“It is full of interest. It has noble poetry in it, and some clever fables; and some blood-drenched history; and some good morals; and a wealth of obscenity; and upwards of a thousand lies.”
That quote about the Bible is from the posthumously published essay called, “Letters from the Earth,” by Mark Twain. At the time it was written, Twain was under much duress. His wife had recently died, as had one of his daughters. He was in debt. He was near the end of his life. So was this quote a bunch of sour grapes, or is this really an accurate depiction of the Bible?
Some would say no, while others would say yes.
On a personal note, I was brought up going to church and Sunday school. I spent four years at a Christian high school, reading the Bible front to back each year. Since then I’ve read the Bible a few more times. To me, it isn’t a book of “a thousand lies,” but there are definitely some strange stories in there. Stories that no preacher would ever touch during a Sunday sermon. Fables that no Sunday school teacher would dare discuss. There are stories that quite frankly make you scratch your head and wonder why it’s even in the Bible at all.
Let’s start with 2 Kings 2:23-25. This little story is about a wise man named Elijah who is walking by the road on his way to Bethel. Along the way he is accosted by 42 children who make fun of his lack of hair, calling him “bald head.” Annoyed with their taunts and insults, he curses them in the name of the lord and instantly two female bears come out of the woods and maul all of the children to death.
Not exactly the happy ending we were looking for.
The moral of the story? Never make fun of male pattern baldness? I’m not really sure.
How about we turn to Matthew 21:19. As Jesus is walking from Bethany, he starts feeling a bit hungry. He walks over to a fig tree, expecting to score some ripe figs, but the tree is barren. Annoyed by this, Jesus curses the fig tree to death. This story is utterly strange for so many reasons, but mainly for how irrational Jesus becomes and how unimportant it is to the Jesus story. And yet, this story is repeated again in Mark 11:13-14, so what do I know?
Moral of the story: I have no idea. Can anyone out there explain it for me?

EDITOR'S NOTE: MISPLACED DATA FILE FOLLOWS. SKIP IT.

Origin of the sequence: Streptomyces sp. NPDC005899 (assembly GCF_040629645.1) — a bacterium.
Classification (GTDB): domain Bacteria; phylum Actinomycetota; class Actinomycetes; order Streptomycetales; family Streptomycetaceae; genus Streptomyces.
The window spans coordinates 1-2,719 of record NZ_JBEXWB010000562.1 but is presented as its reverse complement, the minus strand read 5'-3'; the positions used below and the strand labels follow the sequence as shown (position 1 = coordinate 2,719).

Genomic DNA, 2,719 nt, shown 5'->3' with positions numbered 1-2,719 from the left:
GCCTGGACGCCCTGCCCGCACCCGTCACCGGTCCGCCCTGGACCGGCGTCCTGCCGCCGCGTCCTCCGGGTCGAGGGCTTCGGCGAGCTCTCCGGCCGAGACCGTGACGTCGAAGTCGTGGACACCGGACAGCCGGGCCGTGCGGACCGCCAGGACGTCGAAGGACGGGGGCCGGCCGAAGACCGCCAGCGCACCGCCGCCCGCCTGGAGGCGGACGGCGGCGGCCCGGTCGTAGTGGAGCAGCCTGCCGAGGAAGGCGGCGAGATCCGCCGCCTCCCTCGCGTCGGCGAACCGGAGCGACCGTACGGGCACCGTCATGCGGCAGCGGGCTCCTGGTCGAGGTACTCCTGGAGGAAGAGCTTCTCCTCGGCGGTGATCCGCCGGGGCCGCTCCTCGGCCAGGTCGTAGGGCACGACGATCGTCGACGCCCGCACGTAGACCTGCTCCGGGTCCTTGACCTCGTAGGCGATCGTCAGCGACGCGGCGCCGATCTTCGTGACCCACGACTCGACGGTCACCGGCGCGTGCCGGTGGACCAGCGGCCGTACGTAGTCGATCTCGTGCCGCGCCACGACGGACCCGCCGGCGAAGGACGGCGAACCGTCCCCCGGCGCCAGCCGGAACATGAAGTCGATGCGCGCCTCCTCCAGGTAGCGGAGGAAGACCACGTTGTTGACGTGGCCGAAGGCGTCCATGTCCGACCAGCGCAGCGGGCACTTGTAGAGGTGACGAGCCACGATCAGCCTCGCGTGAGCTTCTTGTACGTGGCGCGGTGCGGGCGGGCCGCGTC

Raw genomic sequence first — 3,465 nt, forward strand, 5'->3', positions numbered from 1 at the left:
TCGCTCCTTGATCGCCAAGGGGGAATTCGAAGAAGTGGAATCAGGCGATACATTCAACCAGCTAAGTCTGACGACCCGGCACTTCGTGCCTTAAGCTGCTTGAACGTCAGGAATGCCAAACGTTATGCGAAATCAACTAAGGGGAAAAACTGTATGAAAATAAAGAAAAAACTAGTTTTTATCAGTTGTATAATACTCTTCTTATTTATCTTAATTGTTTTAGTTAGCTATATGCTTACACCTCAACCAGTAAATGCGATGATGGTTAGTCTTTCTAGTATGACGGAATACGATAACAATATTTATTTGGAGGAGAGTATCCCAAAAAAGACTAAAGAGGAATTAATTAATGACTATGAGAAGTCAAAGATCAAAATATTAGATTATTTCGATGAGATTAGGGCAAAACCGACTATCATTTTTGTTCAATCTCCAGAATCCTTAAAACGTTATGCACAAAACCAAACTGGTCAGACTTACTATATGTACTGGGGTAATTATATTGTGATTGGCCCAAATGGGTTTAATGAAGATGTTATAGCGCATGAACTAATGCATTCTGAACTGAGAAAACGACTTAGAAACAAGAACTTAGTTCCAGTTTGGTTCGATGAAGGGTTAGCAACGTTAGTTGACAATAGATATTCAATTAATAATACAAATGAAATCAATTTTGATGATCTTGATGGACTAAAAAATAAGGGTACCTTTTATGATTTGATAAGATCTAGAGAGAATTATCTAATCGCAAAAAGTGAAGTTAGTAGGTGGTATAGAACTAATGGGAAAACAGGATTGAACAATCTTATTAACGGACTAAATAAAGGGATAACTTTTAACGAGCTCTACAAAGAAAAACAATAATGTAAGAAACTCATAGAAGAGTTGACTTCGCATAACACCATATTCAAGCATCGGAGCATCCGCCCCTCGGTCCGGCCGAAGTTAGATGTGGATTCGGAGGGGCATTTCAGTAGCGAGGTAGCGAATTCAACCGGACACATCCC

Another unusual story can be found in Numbers 22:28-30. Balaam has a very stubborn donkey and in order to get it to move, Balaam has to beat his donkey. During one of these beatings, the donkey very calmly asks Balaam why he is beating him. Balaam (not the least bit surprised that his donkey can speak) explains that the donkey was mocking him. The donkey then becomes philosophical and explains the nature of their relationship and how his feelings, not to mention his backside, were hurt. They soon make peace and all is well.
Moral: Umm . . . don’t beat animals? I honestly don’t know. Did I mention that it was a talking donkey?
Lastly, there’s 1 Kings 18:25-27. Ahh, David is young and in love. He totally has the hots for Saul’s daughter, Michal. He offers Saul anything he wants in return for the girl. So what does Saul want? Money? Land? A brand new goat skin leisure suit? No. Saul wants foreskins. One hundred foreskins to be exact. Saul tells David that if he wants to marry his daughter, he needs to bring back 100 of them by the next day. Unfazed, David goes out and kills 200 men and collects their foreskins. He then remembers that he only needed 100. Oops. He hopes that Saul will be impressed. It turns out that Saul is impressed. Doubly impressed! And he hands over his daughter to David.
Moral of the story? Sorry, I got nothing.
Did I bring up these stories to simply make fun of them? Or, what if I’m just mentioning these stories to pique someone’s interest? What if by bringing these obscure stories to light, someone goes to the top shelf of the closet, blows the dust off the cover, and starts reading the Bible?
Hmmm . . . the lord works in mysterious ways.
Reach C.W. Plunkett at firstname.lastname@example.org.